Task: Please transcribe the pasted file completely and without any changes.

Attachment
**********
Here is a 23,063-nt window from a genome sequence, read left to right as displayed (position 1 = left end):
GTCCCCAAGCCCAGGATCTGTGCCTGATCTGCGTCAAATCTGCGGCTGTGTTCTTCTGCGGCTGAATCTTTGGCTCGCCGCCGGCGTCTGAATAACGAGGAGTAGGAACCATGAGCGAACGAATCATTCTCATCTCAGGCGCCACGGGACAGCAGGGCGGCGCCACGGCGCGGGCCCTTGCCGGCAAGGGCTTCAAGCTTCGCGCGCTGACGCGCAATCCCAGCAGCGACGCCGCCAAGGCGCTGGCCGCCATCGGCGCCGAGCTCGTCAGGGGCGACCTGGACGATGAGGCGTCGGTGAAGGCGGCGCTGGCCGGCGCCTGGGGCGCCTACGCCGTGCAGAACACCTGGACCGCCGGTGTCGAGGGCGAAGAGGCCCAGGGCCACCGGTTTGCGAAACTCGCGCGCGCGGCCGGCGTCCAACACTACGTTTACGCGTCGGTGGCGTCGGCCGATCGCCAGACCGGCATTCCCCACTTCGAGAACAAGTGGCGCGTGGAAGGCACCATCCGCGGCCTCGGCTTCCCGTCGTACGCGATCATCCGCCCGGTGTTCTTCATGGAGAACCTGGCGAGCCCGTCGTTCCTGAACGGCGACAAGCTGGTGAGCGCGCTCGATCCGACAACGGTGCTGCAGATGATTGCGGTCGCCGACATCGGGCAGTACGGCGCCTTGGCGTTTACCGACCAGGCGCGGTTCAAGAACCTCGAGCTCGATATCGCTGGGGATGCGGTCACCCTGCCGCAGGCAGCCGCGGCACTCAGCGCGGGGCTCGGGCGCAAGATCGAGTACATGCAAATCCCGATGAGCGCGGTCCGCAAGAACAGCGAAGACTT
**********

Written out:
Here is a 23,063-nt window from a genome sequence, read left to right as displayed (position 1 = left end):
GTCCCCAAGCCCAGGATCTGTGCCTGATCTGCGTCAAATCTGCGGCTGTGTTCTTCTGCGGCTGAATCTTTGGCTCGCCGCCGGCGTCTGAATAACGAGGAGTAGGAACCATGAGCGAACGAATCATTCTCATCTCAGGCGCCACGGGACAGCAGGGCGGCGCCACGGCGCGGGCCCTTGCCGGCAAGGGCTTCAAGCTTCGCGCGCTGACGCGCAATCCCAGCAGCGACGCCGCCAAGGCGCTGGCCGCCATCGGCGCCGAGCTCGTCAGGGGCGACCTGGACGATGAGGCGTCGGTGAAGGCGGCGCTGGCCGGCGCCTGGGGCGCCTACGCCGTGCAGAACACCTGGACCGCCGGTGTCGAGGGCGAAGAGGCCCAGGGCCACCGGTTTGCGAAACTCGCGCGCGCGGCCGGCGTCCAACACTACGTTTACGCGTCGGTGGCGTCGGCCGATCGCCAGACCGGCATTCCCCACTTCGAGAACAAGTGGCGCGTGGAAGGCACCATCCGCGGCCTCGGCTTCCCGTCGTACGCGATCATCCGCCCGGTGTTCTTCATGGAGAACCTGGCGAGCCCGTCGTTCCTGAACGGCGACAAGCTGGTGAGCGCGCTCGATCCGACAACGGTGCTGCAGATGATTGCGGTCGCCGACATCGGGCAGTACGGCGCCTTGGCGTTTACCGACCAGGCGCGGTTCAAGAACCTCGAGCTCGATATCGCTGGGGATGCGGTCACCCTGCCGCAGGCAGCCGCGGCACTCAGCGCGGGGCTCGGGCGCAAGATCGAGTACATGCAAATCCCGATGAGCGCGGTCCGCAAGAACAGCGAAGACTT